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Scientists Discover Tenth Planet

This time-lapse image of a newfound planet in our solar system, called 2003UB313, was taken on Oct. 21, 2003, using the Samuel Oschin Telescope at the Palomar Observatory near San Diego, Calif. The planet, circled in red, is seen moving across a field of stars. The three images were taken about 90 minutes apart. Scientists did not discover the planet until Jan. 8, 2005. Image credit: Samuel Oschin Telescope, Palomar Observatory. Animation SpaceDaily.
  • Original file image at JPL
  • by Marc Lavine
    Los Angeles CA (AFP) Jul 30, 2005
    A US astronomer said Friday he had discovered a 10th planet in the outer reaches of the solar system that could force a redrawing the astronomical map.

    If confirmed, the discovery by Mike Brown of the respected California Institute of Technology would be the first of a planet since Pluto was identified in 1930 and shatter the notion that nine planets circle the sun.

    "Get out your pens. Start re-writing textbooks today," said Brown, a professor of planetary astronomy, announcing what he called "the 10th planet of the solar system," one that is larger than Pluto.

    "It's the farthest object ever discovered to orbit around the sun," Brown said in a conference call of the planet that is covered in methane ice and lies nearly 15 billion kilometers (nine billion miles) from Earth.

    "I'd say it's probably one and a half times the size of Pluto," he said from CalTech, based in Pasadena, near Los Angeles, referring to what until now has been the most distant planet in earth's solar system.

    Currently about 97 times further from the sun than the Earth, the celestial body tentatively called "2003-UB313" is the farthest known object in the solar system, and the third brightest of the Kuiper belt objects.

    It is a typical member of the Kuiper belt, but its sheer size in relation to the nine known planets means that it can only be classified as a planet, Brown said.

    The astronomer conceded he and his team did not know the exact size of the new planet, but its brightness and distance tell them that it is at least as large as Pluto, which measures 2,302 kilometers (1,438 miles) in diameter.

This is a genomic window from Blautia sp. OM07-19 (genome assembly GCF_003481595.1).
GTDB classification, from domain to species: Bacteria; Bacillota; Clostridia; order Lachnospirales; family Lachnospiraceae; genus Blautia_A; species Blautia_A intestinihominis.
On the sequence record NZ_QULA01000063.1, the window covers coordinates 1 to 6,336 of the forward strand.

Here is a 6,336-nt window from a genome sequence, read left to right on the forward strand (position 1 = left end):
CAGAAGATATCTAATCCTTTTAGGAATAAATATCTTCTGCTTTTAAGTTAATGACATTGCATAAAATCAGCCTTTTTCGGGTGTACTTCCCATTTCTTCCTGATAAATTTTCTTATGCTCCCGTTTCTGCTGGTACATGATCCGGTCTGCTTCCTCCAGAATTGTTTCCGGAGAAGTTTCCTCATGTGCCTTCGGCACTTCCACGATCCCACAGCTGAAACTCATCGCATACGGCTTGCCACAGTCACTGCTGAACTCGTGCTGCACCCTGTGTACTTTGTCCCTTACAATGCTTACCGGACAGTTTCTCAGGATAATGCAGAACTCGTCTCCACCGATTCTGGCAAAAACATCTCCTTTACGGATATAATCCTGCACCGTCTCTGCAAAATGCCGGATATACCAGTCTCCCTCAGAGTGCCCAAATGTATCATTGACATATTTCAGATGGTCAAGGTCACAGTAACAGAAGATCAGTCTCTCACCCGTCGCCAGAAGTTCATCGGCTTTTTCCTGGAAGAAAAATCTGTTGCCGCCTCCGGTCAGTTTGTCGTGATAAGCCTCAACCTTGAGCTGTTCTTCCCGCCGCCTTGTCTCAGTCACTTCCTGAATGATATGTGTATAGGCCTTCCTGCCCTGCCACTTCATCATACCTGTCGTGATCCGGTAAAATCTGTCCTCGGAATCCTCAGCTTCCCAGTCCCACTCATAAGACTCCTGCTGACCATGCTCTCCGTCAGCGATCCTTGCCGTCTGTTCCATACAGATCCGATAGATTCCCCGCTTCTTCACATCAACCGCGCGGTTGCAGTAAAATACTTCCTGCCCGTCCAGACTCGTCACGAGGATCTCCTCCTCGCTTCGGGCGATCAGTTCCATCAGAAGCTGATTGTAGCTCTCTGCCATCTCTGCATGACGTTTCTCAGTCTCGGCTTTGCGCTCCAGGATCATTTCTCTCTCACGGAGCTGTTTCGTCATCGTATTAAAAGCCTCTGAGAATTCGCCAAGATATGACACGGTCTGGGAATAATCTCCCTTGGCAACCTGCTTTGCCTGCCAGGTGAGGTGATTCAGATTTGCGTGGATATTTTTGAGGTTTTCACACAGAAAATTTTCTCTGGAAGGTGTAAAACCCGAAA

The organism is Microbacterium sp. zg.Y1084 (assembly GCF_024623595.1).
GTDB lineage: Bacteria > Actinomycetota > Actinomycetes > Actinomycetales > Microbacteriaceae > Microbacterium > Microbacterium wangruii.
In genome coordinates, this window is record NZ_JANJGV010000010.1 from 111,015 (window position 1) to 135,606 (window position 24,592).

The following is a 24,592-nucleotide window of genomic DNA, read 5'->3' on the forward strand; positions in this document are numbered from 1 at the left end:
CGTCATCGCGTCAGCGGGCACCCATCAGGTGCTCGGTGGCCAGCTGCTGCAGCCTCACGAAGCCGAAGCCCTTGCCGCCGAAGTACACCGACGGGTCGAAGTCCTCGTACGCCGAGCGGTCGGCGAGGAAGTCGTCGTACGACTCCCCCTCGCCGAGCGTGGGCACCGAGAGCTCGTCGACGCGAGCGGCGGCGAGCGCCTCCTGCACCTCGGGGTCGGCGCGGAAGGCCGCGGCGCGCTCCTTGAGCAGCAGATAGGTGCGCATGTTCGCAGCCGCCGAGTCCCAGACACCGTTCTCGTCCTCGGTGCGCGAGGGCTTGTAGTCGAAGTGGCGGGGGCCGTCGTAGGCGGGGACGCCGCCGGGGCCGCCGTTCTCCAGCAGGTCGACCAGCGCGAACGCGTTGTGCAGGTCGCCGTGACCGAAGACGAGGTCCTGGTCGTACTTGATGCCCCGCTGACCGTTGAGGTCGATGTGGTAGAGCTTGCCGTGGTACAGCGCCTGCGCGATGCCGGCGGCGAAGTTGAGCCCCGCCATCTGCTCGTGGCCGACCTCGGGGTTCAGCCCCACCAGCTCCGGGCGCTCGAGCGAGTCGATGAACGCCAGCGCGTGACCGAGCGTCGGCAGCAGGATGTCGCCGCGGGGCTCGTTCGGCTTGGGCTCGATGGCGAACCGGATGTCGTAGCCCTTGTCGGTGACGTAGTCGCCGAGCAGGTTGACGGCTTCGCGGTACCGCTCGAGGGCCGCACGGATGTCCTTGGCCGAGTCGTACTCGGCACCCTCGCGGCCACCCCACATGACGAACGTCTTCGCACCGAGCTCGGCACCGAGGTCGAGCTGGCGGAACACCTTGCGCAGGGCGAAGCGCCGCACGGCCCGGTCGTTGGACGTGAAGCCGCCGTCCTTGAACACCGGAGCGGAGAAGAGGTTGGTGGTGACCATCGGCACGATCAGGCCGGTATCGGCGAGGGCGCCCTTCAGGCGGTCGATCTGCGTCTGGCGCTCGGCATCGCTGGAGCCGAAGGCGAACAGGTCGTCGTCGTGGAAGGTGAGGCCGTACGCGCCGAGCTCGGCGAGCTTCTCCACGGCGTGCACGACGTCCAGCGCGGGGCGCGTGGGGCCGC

The size of an object in the solar system object can be inferred by its brightness, just as the size of a faraway light bulb can be calculated if one knows its wattage, he explained.

    "We are 100 percent confident that this is the first object bigger than Pluto ever found in the outer solar system."

    But Brown conceded that the discovery would likely rekindle debate over the definition of the term "planet" and whether Pluto should still be regarded as one.

    Critics have long questioned whether Pluto, which resembles objects in the Kuiper belt, is actually a planet.

    Brown discovered what could be a new addition to the universe known to man along with colleagues Chad Trujillo, of the Gemini Observatory in Mauna Kea, Hawaii, and David Rabinowitz, of Yale University, on January 8.

    The planet was first spotted on October 31, 2003 with the Samuel Oschin Telescope at Palomar Observatory near San Diego, California.

    But it was so far away that its motion was not detected until the scientists reanalysed the data earlier this year, Brown said.

    The astronomers have proposed a name for the "planet" to the science's governing body, the International Astronomical Union, and are awaiting the decision of this body before announcing it.

    The planet has not been noticed previously because its orbit is at a 45 degree angle to the rest of the solar system, he said.

    "We found it because we've looked everywhere else. Nobody looks way up that high. It's tilted way out of plane," he added.

    The new planet, which Brown said looks very much like Pluto, will be visible over the next six months and is currently almost directly overhead in the early-morning eastern sky, in the Cetus constellation.

    News of the discovery was announced earlier than expected after hackers broke into Brown's website and stole news of it, he charged.

    The team had planned to keep the news secret until their research was completed, but a Spanish team said Thursday it had identified a large, bright object in the Kuiper belt surrounding the solar system.

    Brown said "somebody with more cleverness than scruples" had uncovered what had been under wraps: that astronomers had discovered 2003-UB313 as well as another bright object in the Kuiper belt, forcing a public announcement.

    The announcement, resulting from a study partially funded by NASA, ironically came two days after the US space agency grounded its space shuttle fleet, after a piece of foam insulation broke off a fuel tank of the Discovery on lift-off earlier this week.

    The same problem led to the disintegration of the last shuttle to blast into space in 2003, killing seven astronauts.

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